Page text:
All Aboard

A classic American transit system seems poised for a comeback

  • The Amtrak Coast Starlight between Sudden and Conception on the Pacific Coast

    John West
  • The bistro car on the Amtrak Cascades.

    Courtesy photo
  • Amtrak's westbound California Zephyr climbs past Clay siding on Colorado's Front Range, as a Union Pacific coal train passes below.

    Scott McClarrinon
  • Travelers in the Sightseer Lounge on Amtrak's Superliner near Eugene, Oregon.

    Mike Bjork
 

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The Zephyr lives up to its name, breezing through the night across the Great Basin. The next morning, after stops in Salt Lake City and Provo, we enter the red-rock terrain of the Colorado River Basin and ease into dowdy Green River, Utah, where I step off the train for a two-day respite at nearby Arches and Canyonlands national parks. Trains provide unique proximity to remote splendor like this. Amtrak's most popular overnighter, the Chicago-Seattle-Portland Empire Builder, makes three stops inside Glacier National Park.

I re-board another Zephyr as it begins its 238-mile journey along the Colorado River up into the Colorado Rockies. We pass through Glenwood, Red and Gore canyons with their aspen-dotted cliffs that soar as high as 1,500 feet above the churning river. From the glass-enclosed lounge car, some of the views are so stunning that most conversations come to a halt.

I'm struck by the fact we're not seeing as many freight trains as in more robust times. The housing collapse substantially lessened lumber traffic last year, and Detroit's implosion reduced the number of new automobiles hauled by 28 percent. But even though Union Pacific and Burlington Northern Santa Fe, the West's two biggest railroads, are now laying off some employees, rail hasn't been hurt as much as other transportation industries. Traffic in grain and coal increased in 2008, despite the recent economic calamities. In Wyoming's Powder River Basin, which produces 37 percent of the nation's coal, UP and BNSF have added one and in some places two more tracks to their joint double-track line there.

As we approach Granby, Colo., we roll past a parked coal train. It's taken a sidetrack for us, an event all too rare on previous trips. Most Amtrak trains share track with freight lines, and carriers' reluctance to give priority to passenger trains has long been the main reason for Amtrak's dismal on-time performance. (Its trains arrived on schedule an average of 71 percent of the time in 2008.) A federal law passed last year now allows authorities to fine freight lines if they delay passenger trains.

Twilight and the Zephyr descend on Denver. From there, it's an overnight run across the Great Plains to Chicago, where I change trains for Washington, D.C., a place that has always played an outsize role in determining the fate of railroads. The federal government is by far the biggest landowner in the West. The Pacific Railway Act of 1862 created and funded the first transcontinental railroad, Abraham Lincoln's longtime dream. That was, of course, during another national emergency -- the Civil War -- and Lincoln was determined to keep California and its riches in the Union by getting tracks there before the South could.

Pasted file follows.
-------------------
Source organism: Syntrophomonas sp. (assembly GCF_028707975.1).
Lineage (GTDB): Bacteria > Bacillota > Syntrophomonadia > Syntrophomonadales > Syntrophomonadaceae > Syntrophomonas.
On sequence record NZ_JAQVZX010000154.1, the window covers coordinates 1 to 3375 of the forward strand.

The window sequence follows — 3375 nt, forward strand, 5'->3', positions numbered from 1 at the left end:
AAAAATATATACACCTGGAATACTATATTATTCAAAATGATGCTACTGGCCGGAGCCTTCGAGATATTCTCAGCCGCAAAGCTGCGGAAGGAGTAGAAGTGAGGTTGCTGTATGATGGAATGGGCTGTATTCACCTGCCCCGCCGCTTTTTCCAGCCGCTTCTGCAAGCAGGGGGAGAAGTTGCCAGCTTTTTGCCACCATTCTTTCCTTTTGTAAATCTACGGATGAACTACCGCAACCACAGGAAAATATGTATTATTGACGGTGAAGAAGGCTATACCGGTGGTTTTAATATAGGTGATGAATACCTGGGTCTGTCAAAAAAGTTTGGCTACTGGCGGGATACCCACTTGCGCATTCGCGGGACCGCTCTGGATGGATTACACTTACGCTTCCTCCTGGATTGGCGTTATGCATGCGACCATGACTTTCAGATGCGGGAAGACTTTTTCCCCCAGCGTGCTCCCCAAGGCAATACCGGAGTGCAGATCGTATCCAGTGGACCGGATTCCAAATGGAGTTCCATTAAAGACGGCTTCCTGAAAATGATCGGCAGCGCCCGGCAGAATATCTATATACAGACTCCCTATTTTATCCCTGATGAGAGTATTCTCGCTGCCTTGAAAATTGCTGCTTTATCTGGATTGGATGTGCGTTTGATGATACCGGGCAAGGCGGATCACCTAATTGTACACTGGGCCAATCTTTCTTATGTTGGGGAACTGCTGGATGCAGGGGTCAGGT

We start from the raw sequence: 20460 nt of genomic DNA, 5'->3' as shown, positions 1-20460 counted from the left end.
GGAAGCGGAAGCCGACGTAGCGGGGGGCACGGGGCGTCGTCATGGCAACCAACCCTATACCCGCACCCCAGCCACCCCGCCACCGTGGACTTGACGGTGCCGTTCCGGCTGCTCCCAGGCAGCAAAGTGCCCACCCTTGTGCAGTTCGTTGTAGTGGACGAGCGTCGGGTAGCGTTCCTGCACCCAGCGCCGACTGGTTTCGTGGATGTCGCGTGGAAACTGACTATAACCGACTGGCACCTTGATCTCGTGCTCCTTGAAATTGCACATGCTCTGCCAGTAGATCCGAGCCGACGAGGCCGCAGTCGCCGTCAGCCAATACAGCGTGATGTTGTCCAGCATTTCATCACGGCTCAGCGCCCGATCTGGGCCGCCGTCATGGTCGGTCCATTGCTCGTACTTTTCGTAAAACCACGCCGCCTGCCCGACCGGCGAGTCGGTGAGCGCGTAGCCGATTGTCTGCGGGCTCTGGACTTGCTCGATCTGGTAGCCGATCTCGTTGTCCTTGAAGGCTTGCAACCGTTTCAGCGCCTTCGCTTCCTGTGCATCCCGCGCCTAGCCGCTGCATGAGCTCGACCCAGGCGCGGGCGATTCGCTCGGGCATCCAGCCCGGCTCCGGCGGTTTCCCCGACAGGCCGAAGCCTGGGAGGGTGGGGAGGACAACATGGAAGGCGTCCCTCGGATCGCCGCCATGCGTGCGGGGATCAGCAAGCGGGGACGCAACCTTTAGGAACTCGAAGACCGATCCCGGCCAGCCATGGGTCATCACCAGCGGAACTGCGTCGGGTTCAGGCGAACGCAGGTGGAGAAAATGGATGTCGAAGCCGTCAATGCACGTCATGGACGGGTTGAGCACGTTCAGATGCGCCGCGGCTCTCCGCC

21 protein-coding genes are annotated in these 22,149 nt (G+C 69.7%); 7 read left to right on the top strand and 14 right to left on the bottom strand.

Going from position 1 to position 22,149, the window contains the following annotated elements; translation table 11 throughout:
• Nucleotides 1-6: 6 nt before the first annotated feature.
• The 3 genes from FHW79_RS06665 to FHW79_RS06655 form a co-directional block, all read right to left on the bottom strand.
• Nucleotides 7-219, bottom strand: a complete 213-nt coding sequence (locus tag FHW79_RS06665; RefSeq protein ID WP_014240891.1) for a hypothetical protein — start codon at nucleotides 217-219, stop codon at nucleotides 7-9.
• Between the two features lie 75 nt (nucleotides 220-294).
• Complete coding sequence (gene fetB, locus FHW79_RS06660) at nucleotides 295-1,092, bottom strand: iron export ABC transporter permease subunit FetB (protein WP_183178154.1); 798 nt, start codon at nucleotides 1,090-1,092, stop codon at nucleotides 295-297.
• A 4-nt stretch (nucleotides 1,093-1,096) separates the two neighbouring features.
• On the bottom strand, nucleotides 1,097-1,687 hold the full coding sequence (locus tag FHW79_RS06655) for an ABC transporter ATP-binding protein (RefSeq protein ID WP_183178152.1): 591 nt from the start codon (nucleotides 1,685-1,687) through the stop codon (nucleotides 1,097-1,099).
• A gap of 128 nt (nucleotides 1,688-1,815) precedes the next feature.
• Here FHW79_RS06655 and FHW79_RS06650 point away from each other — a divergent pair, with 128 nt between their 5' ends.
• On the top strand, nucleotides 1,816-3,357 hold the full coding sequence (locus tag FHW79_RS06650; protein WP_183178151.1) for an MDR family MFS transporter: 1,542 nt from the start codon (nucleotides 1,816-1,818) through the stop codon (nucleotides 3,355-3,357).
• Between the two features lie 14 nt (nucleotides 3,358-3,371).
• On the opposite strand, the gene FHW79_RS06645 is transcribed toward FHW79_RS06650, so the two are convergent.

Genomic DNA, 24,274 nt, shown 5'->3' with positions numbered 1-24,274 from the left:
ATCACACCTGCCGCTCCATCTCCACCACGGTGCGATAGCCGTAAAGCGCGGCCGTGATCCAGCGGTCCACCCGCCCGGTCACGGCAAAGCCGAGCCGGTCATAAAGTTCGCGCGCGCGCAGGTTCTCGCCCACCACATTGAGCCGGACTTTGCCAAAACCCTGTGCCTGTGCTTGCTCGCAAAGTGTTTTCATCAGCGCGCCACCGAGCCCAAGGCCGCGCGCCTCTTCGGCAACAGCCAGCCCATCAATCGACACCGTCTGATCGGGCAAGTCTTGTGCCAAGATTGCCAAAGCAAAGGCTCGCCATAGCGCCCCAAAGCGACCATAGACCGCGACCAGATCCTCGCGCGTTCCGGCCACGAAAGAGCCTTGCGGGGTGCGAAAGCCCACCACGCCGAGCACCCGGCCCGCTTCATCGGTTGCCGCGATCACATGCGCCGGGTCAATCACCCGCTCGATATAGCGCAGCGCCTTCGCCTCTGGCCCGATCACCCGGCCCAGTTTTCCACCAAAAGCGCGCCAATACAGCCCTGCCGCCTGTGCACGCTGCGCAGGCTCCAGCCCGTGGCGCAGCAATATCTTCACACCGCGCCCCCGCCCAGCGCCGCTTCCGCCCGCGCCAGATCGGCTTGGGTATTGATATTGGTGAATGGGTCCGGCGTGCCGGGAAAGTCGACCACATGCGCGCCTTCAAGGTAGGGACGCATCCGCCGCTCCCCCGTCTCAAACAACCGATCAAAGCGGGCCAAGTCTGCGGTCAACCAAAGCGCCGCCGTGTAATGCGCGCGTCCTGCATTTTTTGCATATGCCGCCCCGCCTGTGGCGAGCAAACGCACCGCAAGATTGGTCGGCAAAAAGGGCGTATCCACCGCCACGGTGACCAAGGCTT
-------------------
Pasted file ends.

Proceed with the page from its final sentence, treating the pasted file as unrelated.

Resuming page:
But after World War II, national leaders turned their backs on trains. In 1947, a year after companies started receiving deliveries of passenger locomotives that could go 118 mph, Congress, goaded by the highway, automobile and airline lobbies, voted to restrict speed limits to 79 mph on most passenger runs. "The United States became the only nation in the world to deliberately limit the speed of its passenger trains," writes John Stilgoe in his 2007 book, Train Time. The Federal Aid Highway Act of 1956, which created the 48,000-mile interstate highway system, was a $130 billion giveaway to Detroit. (Sound familiar?) The Transportation Act of 1958 drastically reduced the amount of mail delivered by railroads -- a huge financial blow -- and forced the post office to send more letters by air. (Railroads no longer deliver any mail.) None of this, of course, made much sense in terms of energy efficiency and real costs.

With the federal fix in their competitors' favor and saddled with costly, outmoded regulations imposed by the Interstate Commerce Commission, railroads struggled in the 1960s and '70s. The Staggers Rail Act of 1980 substantially deregulated them, making it easier for companies to drop unprofitable stretches of track. In 1980, there were about 164,000 miles of rail across the nation. Since then, the industry has removed or abandoned 24,000 of those miles, according to Tom White, spokesman for the Association of American Railroads, largely as a result of the recession of the early 1980s. Richard Tolmach, president of the California Rail Foundation, a passenger advocacy group, puts it bluntly: "They got more money out of scrap than they did running railroads."

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